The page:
June 27, 2013
Donor Mouse Cloned Using Just A Drop Of Blood From The Tail
Alan McStravick for redOrbit.com - Your Universe Online
In one of the more popular science fiction novels of the 1990s and its Oscar-winning silver screen adaptation, the farfetched premise hinged on a newly discovered technique that allowed scientists to extract dinosaur DNA from blood thirsty mosquitoes trapped and fossilized in amber. But we all know the impossibility of cloning an organism from just a blood sample, right? Japanese scientists are urging us to think again.Scientific research relies on animal subjects that can be modified at the genetic level. Mice and rats are considered excellent models for studying human diseases from obesity to anxiety disorder and cancer. In order to arrive at a well-suited strain, scientists often spend years genetically manipulating the animal in the hopes of arriving at a particular human disorder.
As there is much time and effort put towards the creation of each strain, a disappointment (if not a danger) arises when one of the mutated animals is unable to reproduce due to unforeseen infertility. In vitro fertilization was a propagative option if the germ cells of the male were healthy and there was an eligible female.
Another option relies on somatic-cell nuclear transfer (SCNT) which creates a cloned animal by replacing an oocyte's nucleus with an adult somatic cell. This was the method employed in the creation of Dolly, the famous cloned sheep.
In the time since the world met Dolly, SCNT techniques have undergone vast improvements. In fact, earlier this year researchers at the RIKEN Center for Developmental Biology in Kobe, Japan developed a technique for avoiding the diminishing returns often experienced as a result of recloning the same cell. They have seen their cloning success rate increase from three percent to ten percent for a mutation's first generation. For successive generations, the team has increased viability rates to 14 percent.
Of course, somatic cells typically used for this process are critical, and their use depends largely on their efficiency in producing live clones. Cumulus cells found around oocytes in the ovarian follicle are generally the preferred cell type for cloning efforts. However, researchers Satoshi Kamimura, Atsuo Ogura and colleagues at the RIKEN BioResource Center in Tsukuba, Japan wanted to explore the efficacy of white blood cells, or leukocytes, as donor cells. Leukocytes would be much easier to extract. In the case of mice, for example, one easily accessible site would be the tail. Scientists would be able to perform repeated sampling from the site while posing little to no risk to the donor mouse.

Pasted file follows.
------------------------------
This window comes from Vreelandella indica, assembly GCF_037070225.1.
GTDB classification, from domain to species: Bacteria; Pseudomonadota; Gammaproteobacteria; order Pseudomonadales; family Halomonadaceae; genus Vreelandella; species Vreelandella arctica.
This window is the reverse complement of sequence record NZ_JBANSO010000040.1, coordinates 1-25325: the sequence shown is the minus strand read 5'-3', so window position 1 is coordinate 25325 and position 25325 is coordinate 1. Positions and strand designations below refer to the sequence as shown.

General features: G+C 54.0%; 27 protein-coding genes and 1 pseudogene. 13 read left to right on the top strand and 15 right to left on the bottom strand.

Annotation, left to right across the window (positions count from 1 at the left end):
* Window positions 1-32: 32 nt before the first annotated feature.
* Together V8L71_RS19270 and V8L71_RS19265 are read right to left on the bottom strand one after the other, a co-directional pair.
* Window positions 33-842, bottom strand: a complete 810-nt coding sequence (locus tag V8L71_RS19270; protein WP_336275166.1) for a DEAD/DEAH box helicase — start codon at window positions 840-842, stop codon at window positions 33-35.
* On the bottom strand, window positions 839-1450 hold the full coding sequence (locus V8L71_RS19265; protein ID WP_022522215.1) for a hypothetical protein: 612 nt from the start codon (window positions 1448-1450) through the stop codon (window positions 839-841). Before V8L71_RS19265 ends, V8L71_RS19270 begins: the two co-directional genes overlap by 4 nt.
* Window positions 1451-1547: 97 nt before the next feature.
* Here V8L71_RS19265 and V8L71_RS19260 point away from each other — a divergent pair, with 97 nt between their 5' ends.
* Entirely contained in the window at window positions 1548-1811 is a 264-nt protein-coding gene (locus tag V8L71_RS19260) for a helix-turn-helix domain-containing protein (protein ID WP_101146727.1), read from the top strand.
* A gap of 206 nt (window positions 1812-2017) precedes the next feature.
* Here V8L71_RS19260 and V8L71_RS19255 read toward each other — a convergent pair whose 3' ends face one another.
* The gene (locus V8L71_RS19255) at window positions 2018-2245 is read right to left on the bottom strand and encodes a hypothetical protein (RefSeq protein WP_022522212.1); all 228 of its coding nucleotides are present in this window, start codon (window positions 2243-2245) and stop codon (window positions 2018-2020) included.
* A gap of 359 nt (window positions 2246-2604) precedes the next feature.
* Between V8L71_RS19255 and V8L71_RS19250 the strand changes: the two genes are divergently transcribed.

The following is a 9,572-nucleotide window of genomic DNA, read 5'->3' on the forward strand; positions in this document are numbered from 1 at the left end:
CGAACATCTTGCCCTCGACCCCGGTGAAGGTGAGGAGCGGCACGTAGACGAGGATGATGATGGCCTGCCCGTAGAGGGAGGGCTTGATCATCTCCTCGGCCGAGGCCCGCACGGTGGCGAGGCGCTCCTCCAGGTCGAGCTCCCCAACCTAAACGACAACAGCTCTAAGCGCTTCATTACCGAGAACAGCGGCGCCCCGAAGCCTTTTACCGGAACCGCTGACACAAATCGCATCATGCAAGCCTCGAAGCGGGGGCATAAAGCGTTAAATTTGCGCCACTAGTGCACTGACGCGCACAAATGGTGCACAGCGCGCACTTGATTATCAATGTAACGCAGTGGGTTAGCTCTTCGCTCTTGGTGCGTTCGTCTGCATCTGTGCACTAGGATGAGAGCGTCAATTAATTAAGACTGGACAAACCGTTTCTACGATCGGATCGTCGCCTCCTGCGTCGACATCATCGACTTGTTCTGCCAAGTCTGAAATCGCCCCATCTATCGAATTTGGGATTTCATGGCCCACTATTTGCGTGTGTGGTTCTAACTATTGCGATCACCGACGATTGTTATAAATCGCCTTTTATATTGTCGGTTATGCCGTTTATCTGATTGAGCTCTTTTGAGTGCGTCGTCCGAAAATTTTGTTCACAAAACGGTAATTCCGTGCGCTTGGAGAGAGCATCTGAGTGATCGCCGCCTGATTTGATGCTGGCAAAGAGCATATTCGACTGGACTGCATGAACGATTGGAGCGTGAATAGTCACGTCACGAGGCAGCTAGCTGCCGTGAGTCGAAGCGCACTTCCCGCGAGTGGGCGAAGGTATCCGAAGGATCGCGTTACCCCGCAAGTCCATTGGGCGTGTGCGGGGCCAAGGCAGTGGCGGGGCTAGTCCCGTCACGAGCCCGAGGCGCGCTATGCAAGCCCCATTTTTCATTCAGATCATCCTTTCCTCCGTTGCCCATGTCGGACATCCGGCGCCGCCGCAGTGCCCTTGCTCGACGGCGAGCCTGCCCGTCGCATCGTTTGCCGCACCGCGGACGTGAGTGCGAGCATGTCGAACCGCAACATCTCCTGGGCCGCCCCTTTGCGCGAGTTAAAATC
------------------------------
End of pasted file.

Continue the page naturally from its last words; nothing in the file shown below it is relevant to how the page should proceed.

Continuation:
Of the five different types of white blood cells, the team found that lymphocytes were the lowest performing type. Lymphocytes are only able to yield offspring from 1.7 percent of the embryos. Granulocytes and monocytes, the physically largest of the white blood cell types, had a higher success rate, yielding viable embryos about 2.1 percent of the time. The cumulus cell, which is the most preferred cell type, has a 2.7 percent yield.
As the team notes, the granulocytes' performance was poorer than expected due to a much higher rate of fragmentation in early embryos. This fragmentation was a full twofold higher than cloning with lymphocytes. Additionally, the observed fragmentation was fivefold higher than that which occurs as a result of cumulus cell cloning. At this time, the team does not yet understand the precise causes of the fragmentation. They have, however, mentioned that their future studies will focus not on the cause but rather on improving the future performance of granulocyte donor cells.
The original oocyte cumulus cell-based approach is still the most effective method of producing viable cloned offspring. What the researchers have demonstrated for the first time is that the effective cloning of mice can be achieved using the nuclei of peripheral blood cells. These cells are immediately available for use following collection. This method inevitably becomes very important in helping to preserve genetically engineered strains that cannot be preserved via the other more widely used reproductive techniques.